Spatial Genetic Structure among Korean Populations of Camellia japonica and Eurya japonica (Theaceae)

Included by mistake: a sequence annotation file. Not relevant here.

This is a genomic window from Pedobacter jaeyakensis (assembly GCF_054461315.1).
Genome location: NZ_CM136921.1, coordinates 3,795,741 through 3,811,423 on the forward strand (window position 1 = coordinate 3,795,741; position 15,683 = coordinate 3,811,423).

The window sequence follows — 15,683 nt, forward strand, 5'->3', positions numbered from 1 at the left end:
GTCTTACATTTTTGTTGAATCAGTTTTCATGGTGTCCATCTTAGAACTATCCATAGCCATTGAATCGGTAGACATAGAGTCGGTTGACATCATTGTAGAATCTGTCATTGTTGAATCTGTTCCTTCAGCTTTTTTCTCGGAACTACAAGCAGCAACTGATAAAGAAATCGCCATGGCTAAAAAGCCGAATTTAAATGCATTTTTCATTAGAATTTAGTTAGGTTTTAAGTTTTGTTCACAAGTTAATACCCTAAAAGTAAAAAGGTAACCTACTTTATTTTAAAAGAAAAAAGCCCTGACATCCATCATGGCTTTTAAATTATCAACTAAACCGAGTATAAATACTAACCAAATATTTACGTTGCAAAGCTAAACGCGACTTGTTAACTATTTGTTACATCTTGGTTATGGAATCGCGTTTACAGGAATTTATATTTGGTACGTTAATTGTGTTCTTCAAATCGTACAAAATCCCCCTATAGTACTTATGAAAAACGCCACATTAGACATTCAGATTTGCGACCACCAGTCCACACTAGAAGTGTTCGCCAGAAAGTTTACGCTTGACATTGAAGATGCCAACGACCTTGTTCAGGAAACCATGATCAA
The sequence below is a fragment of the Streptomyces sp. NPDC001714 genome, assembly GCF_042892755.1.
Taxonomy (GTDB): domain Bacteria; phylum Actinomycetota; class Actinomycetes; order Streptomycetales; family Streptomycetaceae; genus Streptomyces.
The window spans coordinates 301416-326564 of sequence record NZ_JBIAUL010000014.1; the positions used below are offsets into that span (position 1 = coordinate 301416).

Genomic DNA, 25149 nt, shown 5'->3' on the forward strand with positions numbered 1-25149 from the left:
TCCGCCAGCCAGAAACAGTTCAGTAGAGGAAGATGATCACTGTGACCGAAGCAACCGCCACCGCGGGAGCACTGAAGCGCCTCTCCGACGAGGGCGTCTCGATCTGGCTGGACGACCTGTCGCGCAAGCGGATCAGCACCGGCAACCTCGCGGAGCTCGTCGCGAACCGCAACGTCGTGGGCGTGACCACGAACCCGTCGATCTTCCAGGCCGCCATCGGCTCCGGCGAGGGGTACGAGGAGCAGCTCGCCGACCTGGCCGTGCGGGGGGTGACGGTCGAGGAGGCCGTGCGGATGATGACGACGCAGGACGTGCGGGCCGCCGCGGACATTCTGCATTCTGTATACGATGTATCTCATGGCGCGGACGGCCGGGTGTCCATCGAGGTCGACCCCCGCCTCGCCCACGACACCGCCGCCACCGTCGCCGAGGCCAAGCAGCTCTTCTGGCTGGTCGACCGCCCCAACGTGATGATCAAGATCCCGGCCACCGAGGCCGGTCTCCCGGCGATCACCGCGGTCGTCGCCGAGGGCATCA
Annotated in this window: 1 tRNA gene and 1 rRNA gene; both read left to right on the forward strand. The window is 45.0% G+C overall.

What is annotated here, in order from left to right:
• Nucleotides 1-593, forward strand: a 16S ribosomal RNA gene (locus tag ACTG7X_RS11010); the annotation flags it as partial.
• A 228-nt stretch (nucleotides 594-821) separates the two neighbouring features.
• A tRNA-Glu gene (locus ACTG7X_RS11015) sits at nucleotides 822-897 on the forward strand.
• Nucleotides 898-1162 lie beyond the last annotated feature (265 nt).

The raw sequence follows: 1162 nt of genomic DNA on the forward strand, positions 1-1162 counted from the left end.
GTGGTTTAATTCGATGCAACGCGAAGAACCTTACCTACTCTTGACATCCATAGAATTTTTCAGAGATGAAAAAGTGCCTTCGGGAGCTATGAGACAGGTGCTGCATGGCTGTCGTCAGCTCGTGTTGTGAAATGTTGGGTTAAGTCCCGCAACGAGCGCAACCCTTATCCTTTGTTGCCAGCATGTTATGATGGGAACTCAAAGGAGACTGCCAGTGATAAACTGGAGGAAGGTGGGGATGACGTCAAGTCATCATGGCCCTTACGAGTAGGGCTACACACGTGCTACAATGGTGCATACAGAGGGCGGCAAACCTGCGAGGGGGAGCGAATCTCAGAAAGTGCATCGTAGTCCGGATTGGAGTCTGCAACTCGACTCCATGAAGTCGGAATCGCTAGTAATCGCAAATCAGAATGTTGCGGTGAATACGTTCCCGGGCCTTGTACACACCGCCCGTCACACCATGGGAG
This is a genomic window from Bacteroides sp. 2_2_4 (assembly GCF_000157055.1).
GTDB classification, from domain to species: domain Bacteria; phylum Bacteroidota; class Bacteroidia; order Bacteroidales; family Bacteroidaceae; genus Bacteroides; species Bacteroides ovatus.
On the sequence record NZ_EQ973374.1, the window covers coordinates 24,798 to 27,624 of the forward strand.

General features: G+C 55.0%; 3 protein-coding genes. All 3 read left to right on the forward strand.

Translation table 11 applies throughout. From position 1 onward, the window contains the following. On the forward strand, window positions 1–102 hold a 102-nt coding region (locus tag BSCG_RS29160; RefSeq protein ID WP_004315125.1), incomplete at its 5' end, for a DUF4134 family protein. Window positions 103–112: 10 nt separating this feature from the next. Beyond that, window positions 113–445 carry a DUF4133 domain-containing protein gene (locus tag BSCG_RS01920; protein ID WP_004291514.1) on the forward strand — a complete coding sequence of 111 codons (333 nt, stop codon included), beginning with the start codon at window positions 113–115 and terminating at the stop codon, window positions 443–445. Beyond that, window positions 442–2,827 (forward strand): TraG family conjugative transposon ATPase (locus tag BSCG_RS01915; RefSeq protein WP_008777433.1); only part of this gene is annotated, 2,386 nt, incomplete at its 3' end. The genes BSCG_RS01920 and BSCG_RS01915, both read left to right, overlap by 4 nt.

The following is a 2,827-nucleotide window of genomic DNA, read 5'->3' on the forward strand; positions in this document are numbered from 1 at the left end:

AbstractCamellia japonica and Eurya japonica, broad-leaved evergreen woody plants, are widely distributed in eastern Asia. Eurya japonica is dioecious, whereas flowers of C. japonica are perfect. We investigated the spatial distribution of genotypes among 15 and 21 Korean populations of C. japonica and E. japonica using spatial autocorrelation analysis of enzyme polymorphisms to test the previous prediction that dioecy is a primary factor which increases interpopulational gene flow. The patterns of spatial genetic distribution among populations of both species are very similar: percentage of significant Moran's /values (15 vs. 17 for C. japonica and E. japonica) and percentage of significant overall correlogram (18 vs. 20 for C. japonica and E. japonica). For both species, the patterns of average Moran's/values for each distance class were very similar as in an isolation by distance model. It may be concluded that dioecy may not a primary factor in shaping spatial genetic structure in E. japonica. Instead, abundant and continuously distributed patterns observed in E. japonica and an occasional pollen transfer by birds between isolated island populations of C. japonica in Korea may play roles in shaping spatial genetic structure among Korean populations of the two species.